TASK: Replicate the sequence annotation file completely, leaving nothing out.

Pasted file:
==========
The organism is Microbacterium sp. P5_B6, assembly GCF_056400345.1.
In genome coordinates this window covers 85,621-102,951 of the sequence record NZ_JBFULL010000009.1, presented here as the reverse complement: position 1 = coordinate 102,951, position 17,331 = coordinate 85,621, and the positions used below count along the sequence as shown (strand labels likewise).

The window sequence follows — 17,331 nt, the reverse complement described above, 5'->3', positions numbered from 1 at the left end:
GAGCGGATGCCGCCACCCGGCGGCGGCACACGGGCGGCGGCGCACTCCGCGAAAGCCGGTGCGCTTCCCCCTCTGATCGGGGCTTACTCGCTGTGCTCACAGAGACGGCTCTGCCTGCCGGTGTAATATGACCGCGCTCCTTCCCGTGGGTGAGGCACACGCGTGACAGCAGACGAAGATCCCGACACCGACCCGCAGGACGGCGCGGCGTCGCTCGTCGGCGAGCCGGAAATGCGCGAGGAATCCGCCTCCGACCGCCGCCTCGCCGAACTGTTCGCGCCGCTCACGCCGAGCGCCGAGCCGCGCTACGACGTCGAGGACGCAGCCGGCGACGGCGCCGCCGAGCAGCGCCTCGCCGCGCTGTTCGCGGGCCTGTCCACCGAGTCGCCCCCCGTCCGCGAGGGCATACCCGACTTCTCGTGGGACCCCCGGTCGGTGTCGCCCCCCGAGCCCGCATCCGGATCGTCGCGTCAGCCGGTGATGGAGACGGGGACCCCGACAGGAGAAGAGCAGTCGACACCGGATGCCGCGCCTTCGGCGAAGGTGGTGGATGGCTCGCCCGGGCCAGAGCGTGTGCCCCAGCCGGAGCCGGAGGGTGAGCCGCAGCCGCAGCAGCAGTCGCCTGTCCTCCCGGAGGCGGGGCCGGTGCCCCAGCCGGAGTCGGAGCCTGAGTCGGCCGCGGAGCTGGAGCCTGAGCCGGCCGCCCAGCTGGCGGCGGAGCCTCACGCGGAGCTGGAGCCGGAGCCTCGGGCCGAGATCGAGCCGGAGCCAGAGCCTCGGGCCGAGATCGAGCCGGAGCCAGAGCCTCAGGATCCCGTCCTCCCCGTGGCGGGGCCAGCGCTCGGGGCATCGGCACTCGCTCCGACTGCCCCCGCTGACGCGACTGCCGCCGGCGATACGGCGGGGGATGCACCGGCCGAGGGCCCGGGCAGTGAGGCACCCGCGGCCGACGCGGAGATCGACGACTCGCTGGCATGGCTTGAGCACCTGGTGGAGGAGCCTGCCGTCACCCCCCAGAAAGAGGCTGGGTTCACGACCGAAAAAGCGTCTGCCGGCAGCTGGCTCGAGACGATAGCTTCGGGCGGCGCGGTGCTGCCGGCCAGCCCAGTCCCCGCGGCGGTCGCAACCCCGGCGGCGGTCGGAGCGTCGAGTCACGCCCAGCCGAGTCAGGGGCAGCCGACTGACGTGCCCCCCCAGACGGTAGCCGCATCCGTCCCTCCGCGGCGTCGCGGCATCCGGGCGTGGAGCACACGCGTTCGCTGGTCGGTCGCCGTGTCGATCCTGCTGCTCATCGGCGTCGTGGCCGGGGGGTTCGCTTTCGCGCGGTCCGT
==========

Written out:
The organism is Microbacterium sp. P5_B6, assembly GCF_056400345.1.
In genome coordinates this window covers 85,621-102,951 of the sequence record NZ_JBFULL010000009.1, presented here as the reverse complement: position 1 = coordinate 102,951, position 17,331 = coordinate 85,621, and the positions used below count along the sequence as shown (strand labels likewise).

The window sequence follows — 17,331 nt, the reverse complement described above, 5'->3', positions numbered from 1 at the left end:
GAGCGGATGCCGCCACCCGGCGGCGGCACACGGGCGGCGGCGCACTCCGCGAAAGCCGGTGCGCTTCCCCCTCTGATCGGGGCTTACTCGCTGTGCTCACAGAGACGGCTCTGCCTGCCGGTGTAATATGACCGCGCTCCTTCCCGTGGGTGAGGCACACGCGTGACAGCAGACGAAGATCCCGACACCGACCCGCAGGACGGCGCGGCGTCGCTCGTCGGCGAGCCGGAAATGCGCGAGGAATCCGCCTCCGACCGCCGCCTCGCCGAACTGTTCGCGCCGCTCACGCCGAGCGCCGAGCCGCGCTACGACGTCGAGGACGCAGCCGGCGACGGCGCCGCCGAGCAGCGCCTCGCCGCGCTGTTCGCGGGCCTGTCCACCGAGTCGCCCCCCGTCCGCGAGGGCATACCCGACTTCTCGTGGGACCCCCGGTCGGTGTCGCCCCCCGAGCCCGCATCCGGATCGTCGCGTCAGCCGGTGATGGAGACGGGGACCCCGACAGGAGAAGAGCAGTCGACACCGGATGCCGCGCCTTCGGCGAAGGTGGTGGATGGCTCGCCCGGGCCAGAGCGTGTGCCCCAGCCGGAGCCGGAGGGTGAGCCGCAGCCGCAGCAGCAGTCGCCTGTCCTCCCGGAGGCGGGGCCGGTGCCCCAGCCGGAGTCGGAGCCTGAGTCGGCCGCGGAGCTGGAGCCTGAGCCGGCCGCCCAGCTGGCGGCGGAGCCTCACGCGGAGCTGGAGCCGGAGCCTCGGGCCGAGATCGAGCCGGAGCCAGAGCCTCGGGCCGAGATCGAGCCGGAGCCAGAGCCTCAGGATCCCGTCCTCCCCGTGGCGGGGCCAGCGCTCGGGGCATCGGCACTCGCTCCGACTGCCCCCGCTGACGCGACTGCCGCCGGCGATACGGCGGGGGATGCACCGGCCGAGGGCCCGGGCAGTGAGGCACCCGCGGCCGACGCGGAGATCGACGACTCGCTGGCATGGCTTGAGCACCTGGTGGAGGAGCCTGCCGTCACCCCCCAGAAAGAGGCTGGGTTCACGACCGAAAAAGCGTCTGCCGGCAGCTGGCTCGAGACGATAGCTTCGGGCGGCGCGGTGCTGCCGGCCAGCCCAGTCCCCGCGGCGGTCGCAACCCCGGCGGCGGTCGGAGCGTCGAGTCACGCCCAGCCGAGTCAGGGGCAGCCGACTGACGTGCCCCCCCAGACGGTAGCCGCATCCGTCCCTCCGCGGCGTCGCGGCATCCGGGCGTGGAGCACACGCGTTCGCTGGTCGGTCGCCGTGTCGATCCTGCTGCTCATCGGCGTCGTGGCCGGGGGGTTCGCTTTCGCGCGGTCCGT